Nairobi (Reuters) – Kenya has pushed back the first draft of its revised laws on the petroleum sector for parliament’s approval to June, as east Africa’s biggest economy prepares to exploit its oil finds.
Energy and Petroleum Principal Secretary Joseph Njoroge had said the law was expected to be presented to parliament by November. Oil discoveries in Uganda and Kenya and gas offshore Tanzania and Mozambique have made east Africa attractive to explorers.
Britain’s Tullow Oil and its partner Africa Oil Corp have struck oil in northwest Kenya and are in the process of determining commercial viability. The east African economy last updated its petroleum laws in 1986. Njoroge said the ministry was still consulting with players in the petroleum industry and they were expected to hold meetings with county governors and senators in February. “So by the end of this (fiscal) year, which is by June, we expect to have put everything in place,” he said.
Consultants Hunton & Williams and Challenge Energy – who the World Bank and the government hired to help with the review – have recommended that the law includes clearly defined policies for the upstream, midstream and downstream sections to avoid overlaps and reduce inefficiency. The new law is also expected to provide guidance on natural gas exploitation, not adequately covered in the existing law.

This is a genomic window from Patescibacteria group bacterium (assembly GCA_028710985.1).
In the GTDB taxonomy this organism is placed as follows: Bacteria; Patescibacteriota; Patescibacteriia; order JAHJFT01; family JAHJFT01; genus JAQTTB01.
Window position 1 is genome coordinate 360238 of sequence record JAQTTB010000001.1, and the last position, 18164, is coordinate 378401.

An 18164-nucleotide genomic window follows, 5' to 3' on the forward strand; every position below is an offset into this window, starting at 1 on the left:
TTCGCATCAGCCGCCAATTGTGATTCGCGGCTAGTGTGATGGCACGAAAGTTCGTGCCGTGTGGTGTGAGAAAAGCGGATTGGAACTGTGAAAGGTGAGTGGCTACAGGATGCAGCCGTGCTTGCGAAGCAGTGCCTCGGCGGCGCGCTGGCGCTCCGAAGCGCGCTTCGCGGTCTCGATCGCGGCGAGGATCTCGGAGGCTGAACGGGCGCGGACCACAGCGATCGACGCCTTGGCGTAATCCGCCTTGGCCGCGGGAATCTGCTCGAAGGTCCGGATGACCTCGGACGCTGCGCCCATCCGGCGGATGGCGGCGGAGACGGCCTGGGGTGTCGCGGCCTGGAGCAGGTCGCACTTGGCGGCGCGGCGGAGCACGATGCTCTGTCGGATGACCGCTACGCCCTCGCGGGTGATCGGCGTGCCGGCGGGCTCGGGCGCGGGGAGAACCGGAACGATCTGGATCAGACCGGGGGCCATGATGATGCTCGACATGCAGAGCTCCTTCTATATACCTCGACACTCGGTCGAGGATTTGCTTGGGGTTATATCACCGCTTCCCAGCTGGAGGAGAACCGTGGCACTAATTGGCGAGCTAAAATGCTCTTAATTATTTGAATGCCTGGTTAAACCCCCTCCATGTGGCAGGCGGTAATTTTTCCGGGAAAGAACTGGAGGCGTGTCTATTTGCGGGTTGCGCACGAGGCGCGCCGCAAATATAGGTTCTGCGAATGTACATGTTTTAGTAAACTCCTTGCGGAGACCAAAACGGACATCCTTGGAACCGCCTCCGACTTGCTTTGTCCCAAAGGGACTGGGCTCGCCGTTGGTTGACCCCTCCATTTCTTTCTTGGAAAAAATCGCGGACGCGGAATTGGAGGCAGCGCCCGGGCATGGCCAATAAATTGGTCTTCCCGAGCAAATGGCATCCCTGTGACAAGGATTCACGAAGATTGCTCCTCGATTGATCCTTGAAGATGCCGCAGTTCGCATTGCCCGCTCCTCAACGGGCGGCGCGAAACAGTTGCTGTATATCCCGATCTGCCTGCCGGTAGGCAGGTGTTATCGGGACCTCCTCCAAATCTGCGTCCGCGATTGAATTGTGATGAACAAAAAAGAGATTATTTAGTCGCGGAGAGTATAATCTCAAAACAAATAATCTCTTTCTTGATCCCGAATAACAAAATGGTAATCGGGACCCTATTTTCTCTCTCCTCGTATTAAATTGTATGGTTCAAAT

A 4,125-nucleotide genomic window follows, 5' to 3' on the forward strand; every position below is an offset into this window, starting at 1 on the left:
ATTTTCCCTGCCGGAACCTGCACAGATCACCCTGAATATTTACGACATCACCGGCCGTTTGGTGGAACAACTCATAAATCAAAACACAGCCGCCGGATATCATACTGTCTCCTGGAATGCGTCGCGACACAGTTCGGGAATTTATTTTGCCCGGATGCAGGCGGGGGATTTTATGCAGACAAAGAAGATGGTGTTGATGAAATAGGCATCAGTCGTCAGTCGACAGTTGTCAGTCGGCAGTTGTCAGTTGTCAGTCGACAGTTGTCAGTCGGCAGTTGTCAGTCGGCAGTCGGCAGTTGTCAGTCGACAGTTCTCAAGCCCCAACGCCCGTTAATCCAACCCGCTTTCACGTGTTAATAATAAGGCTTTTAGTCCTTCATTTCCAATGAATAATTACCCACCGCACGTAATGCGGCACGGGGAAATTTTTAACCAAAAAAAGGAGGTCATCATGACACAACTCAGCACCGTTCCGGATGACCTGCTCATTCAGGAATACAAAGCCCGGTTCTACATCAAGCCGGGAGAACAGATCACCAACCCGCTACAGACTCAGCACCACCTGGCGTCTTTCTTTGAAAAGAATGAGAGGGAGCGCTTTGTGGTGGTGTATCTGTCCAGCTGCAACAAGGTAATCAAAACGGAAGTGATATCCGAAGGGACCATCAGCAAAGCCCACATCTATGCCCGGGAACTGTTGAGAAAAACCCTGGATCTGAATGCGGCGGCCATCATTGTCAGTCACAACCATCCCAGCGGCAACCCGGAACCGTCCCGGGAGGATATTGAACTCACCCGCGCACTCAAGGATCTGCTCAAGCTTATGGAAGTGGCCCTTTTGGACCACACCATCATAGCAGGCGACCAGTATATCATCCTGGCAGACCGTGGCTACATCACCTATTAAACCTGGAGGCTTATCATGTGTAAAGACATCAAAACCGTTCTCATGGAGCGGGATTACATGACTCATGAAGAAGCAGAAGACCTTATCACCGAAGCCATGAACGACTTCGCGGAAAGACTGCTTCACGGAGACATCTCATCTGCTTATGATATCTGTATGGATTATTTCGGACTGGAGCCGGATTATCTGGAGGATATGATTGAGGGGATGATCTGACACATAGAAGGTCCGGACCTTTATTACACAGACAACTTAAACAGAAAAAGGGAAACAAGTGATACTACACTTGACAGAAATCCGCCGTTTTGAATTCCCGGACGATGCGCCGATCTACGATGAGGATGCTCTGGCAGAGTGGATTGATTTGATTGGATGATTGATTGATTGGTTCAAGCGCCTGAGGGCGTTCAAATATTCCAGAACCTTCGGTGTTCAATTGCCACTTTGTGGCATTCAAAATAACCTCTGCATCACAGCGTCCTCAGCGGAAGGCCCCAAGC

The government has said in the past that some oil companies licensed to prospect for oil and gas in the country’s blocks were reluctant to do so due to concerns over a lack of a legal and fiscal framework to commercialise the gas. Njoroge also said that fighting in neighbouring South Sudan had led to a delay in the signing of an intergovernmental agreement on the building of a pipeline to transport crude oil from Uganda to the Kenyan coastal town of Lamu on the Indian Ocean, where the government is planning to build a new port. He said they had hoped to sign the deal in December.
In June, Uganda and Kenya agreed to cooperate on a pipeline route that could also eventually ship oil from South Sudan. South Sudan government officials were not immediately reachable to comment. “Without that intergovernmental agreement, it is very hard to proceed, because that pipeline is supposed to pick a lot of quantities from South Sudan, which even makes the project more feasible,” Njoroge said.